Maybe it’s the fact that I haven’t slept in a few days, but Joy Exhibition is exactly the sort of thing I need right now.
Put on a spaceship with a bunch of mute aliens, your only hope of communicating with them is through art. Luckily, you have a room full of blank canvases and an arsenal of mysterious paint guns to work with. But here’s the catch – almost everything is procedurally-generated, from the aliens themselves to the guns to whatever shoots out of them. You don’t know what it is you’re actually creating until you’ve already made an impression on the canvas, and maybe that thing transforms or distorts or changes colors in front of you. It’s hard to convey anything that may directly translate to something human and familiar, but it’s even more difficult to determine what your guests are looking for, if they anything at all. Some may stop for a moment to appreciate your work, leaving you to wonder what it is about that particular mess of shapes that speaks to them. Others may simply ignore you, no matter what.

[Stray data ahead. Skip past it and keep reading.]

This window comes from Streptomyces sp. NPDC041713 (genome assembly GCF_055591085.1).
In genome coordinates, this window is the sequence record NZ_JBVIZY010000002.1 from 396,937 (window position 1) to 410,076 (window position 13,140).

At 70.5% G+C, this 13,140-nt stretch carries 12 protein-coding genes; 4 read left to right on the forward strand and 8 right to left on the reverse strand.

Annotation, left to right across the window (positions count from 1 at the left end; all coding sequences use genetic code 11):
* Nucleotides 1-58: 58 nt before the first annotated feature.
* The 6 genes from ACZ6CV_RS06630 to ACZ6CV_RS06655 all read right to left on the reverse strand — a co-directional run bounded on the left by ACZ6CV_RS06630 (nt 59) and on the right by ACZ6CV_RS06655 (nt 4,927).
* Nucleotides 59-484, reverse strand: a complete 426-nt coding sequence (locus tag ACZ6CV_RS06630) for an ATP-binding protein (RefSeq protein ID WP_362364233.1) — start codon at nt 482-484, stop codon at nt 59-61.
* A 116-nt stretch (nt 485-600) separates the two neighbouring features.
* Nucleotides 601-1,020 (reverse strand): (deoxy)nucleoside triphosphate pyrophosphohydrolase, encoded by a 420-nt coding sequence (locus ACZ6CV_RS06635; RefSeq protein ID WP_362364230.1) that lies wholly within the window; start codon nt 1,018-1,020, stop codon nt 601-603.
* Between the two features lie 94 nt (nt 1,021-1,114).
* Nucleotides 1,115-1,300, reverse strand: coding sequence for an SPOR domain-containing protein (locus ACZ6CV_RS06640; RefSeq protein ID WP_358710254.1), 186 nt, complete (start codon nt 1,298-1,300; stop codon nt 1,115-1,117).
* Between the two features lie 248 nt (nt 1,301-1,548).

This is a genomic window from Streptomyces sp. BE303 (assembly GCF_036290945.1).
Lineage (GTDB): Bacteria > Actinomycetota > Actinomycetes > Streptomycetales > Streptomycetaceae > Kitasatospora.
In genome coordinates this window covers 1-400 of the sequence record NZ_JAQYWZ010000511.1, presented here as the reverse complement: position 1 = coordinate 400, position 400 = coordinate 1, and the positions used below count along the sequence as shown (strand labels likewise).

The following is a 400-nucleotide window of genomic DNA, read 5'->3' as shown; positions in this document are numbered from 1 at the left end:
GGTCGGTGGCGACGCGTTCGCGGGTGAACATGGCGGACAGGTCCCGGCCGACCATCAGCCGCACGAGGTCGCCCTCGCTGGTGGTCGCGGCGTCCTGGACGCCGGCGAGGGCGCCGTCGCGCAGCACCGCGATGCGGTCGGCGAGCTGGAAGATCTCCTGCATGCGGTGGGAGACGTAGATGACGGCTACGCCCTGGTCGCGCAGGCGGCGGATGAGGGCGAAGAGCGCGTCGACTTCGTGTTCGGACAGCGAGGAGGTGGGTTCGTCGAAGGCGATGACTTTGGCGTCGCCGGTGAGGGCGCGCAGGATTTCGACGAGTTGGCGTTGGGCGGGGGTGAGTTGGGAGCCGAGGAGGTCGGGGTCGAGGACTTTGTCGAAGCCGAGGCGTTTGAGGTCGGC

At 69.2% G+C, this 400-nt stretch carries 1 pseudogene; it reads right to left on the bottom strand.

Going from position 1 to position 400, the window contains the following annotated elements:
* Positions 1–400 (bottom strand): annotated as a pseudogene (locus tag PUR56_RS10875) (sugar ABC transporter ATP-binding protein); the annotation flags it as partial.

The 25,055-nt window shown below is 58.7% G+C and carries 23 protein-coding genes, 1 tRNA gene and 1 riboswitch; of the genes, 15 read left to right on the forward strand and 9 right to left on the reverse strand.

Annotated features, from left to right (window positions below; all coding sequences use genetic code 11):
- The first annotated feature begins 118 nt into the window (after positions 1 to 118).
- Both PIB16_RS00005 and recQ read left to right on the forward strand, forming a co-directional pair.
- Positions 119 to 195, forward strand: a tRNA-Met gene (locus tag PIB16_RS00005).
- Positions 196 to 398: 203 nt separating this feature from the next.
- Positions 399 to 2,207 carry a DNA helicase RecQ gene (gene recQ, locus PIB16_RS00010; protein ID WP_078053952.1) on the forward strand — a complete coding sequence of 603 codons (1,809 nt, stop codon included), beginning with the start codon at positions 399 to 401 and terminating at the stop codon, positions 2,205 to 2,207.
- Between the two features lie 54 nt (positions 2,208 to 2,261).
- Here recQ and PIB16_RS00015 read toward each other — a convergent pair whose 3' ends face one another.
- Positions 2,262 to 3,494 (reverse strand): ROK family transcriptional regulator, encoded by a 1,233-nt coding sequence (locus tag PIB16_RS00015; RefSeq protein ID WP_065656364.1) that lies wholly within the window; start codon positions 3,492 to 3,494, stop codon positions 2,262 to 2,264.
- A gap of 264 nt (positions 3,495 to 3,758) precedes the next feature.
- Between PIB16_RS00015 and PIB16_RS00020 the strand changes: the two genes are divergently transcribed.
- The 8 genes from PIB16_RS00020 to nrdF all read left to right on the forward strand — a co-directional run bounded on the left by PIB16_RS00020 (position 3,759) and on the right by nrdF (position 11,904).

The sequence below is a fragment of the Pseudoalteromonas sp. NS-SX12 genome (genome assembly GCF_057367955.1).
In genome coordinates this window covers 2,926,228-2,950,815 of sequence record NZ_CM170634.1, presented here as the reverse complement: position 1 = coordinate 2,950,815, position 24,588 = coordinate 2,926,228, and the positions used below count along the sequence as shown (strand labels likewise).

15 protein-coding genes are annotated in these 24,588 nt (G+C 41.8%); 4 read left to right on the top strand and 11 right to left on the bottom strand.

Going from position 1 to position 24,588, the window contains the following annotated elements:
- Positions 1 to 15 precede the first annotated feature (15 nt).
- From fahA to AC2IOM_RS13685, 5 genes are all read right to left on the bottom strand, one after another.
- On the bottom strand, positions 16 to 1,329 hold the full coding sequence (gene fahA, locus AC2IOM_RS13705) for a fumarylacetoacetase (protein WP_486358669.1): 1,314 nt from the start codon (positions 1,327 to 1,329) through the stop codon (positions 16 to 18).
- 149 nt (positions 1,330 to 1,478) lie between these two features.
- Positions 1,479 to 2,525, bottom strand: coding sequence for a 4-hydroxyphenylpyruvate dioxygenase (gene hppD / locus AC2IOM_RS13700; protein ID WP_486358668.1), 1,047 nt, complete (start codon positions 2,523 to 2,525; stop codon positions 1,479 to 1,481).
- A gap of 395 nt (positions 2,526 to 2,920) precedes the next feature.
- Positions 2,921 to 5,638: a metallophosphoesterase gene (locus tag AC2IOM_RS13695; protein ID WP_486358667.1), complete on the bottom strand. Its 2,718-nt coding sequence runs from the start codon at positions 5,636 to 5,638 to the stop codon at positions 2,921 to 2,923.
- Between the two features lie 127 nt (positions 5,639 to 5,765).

As an often frustrated creative type, it’s scarily accurate to how we often yearn to be heard. Joy Exhibition does half of the work for you, essentially trapping a ready audience in a confined space, but they have no obligation to you. They offer no guarantee that you’ll be acknowledged. They don’t even react at the sight of you; the only hope of making yourself known is to possibly create something that catches their eye. For every painting that gets passed by, you get the sense that you have absolutely no control over the situation and may even question what the hell it is you’re doing. It’s the plight of every self-published author or obscure Youtuber or… unknown blogger.
The procedural nature of the experience is a hidden blessing, though. At first you may be frustrated or confused with your lack of control over the situation, but you can safely assume that whatever the finished product is, it’s yours. It took me five or six tries before I produced something that I liked – a splash of purple and green that I was oddly proud of. Of course, my audience seemed rather nonplussed about it, only earning the most cursory of glances.
‘Well, screw them’, I thought. ‘I created that thing and I liked it. That’s all that matters.’
Now that I think about it, it may be a little too realistic.